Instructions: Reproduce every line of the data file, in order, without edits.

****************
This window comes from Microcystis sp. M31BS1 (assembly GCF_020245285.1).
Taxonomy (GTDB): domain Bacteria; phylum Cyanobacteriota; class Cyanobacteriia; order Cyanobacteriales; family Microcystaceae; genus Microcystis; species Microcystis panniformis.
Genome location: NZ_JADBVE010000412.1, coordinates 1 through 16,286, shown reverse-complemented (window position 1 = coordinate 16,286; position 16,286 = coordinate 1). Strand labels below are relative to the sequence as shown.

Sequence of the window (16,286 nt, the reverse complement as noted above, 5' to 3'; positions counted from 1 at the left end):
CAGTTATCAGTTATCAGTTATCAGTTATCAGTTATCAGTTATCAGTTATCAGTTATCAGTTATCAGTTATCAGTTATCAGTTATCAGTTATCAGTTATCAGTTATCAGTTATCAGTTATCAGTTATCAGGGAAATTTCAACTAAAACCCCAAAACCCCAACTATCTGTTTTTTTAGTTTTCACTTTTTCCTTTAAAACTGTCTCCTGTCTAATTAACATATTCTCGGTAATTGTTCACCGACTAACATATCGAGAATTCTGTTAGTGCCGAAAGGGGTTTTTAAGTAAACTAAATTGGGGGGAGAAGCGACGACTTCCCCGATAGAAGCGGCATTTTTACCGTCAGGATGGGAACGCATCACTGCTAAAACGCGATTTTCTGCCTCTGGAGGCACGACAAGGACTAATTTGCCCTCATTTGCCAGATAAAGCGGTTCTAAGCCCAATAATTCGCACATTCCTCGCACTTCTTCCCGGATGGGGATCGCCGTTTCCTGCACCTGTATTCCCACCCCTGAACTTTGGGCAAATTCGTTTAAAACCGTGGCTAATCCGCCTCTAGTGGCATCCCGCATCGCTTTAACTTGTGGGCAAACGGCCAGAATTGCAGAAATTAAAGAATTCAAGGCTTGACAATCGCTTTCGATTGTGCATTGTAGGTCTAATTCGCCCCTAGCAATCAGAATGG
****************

This window comes from Microcystis sp. M31BS1 (assembly GCF_020245285.1).
Taxonomy (GTDB): domain Bacteria; phylum Cyanobacteriota; class Cyanobacteriia; order Cyanobacteriales; family Microcystaceae; genus Microcystis; species Microcystis panniformis.
Genome location: NZ_JADBVE010000412.1, coordinates 1 through 16,286, shown reverse-complemented (window position 1 = coordinate 16,286; position 16,286 = coordinate 1). Strand labels below are relative to the sequence as shown.

Sequence of the window (16,286 nt, the reverse complement as noted above, 5' to 3'; positions counted from 1 at the left end):
CAGTTATCAGTTATCAGTTATCAGTTATCAGTTATCAGTTATCAGTTATCAGTTATCAGTTATCAGTTATCAGTTATCAGTTATCAGTTATCAGTTATCAGTTATCAGTTATCAGTTATCAGTTATCAGGGAAATTTCAACTAAAACCCCAAAACCCCAACTATCTGTTTTTTTAGTTTTCACTTTTTCCTTTAAAACTGTCTCCTGTCTAATTAACATATTCTCGGTAATTGTTCACCGACTAACATATCGAGAATTCTGTTAGTGCCGAAAGGGGTTTTTAAGTAAACTAAATTGGGGGGAGAAGCGACGACTTCCCCGATAGAAGCGGCATTTTTACCGTCAGGATGGGAACGCATCACTGCTAAAACGCGATTTTCTGCCTCTGGAGGCACGACAAGGACTAATTTGCCCTCATTTGCCAGATAAAGCGGTTCTAAGCCCAATAATTCGCACATTCCTCGCACTTCTTCCCGGATGGGGATCGCCGTTTCCTGCACCTGTATTCCCACCCCTGAACTTTGGGCAAATTCGTTTAAAACCGTGGCTAATCCGCCTCTAGTGGCATCCCGCATCGCTTTAACTTGTGGGCAAACGGCCAGAATTGCAGAAATTAAAGAATTCAAGGCTTGACAATCGCTTTCGATTGTGCATTGTAGGTCTAATTCGCCCCTAGCAATCAGAATGG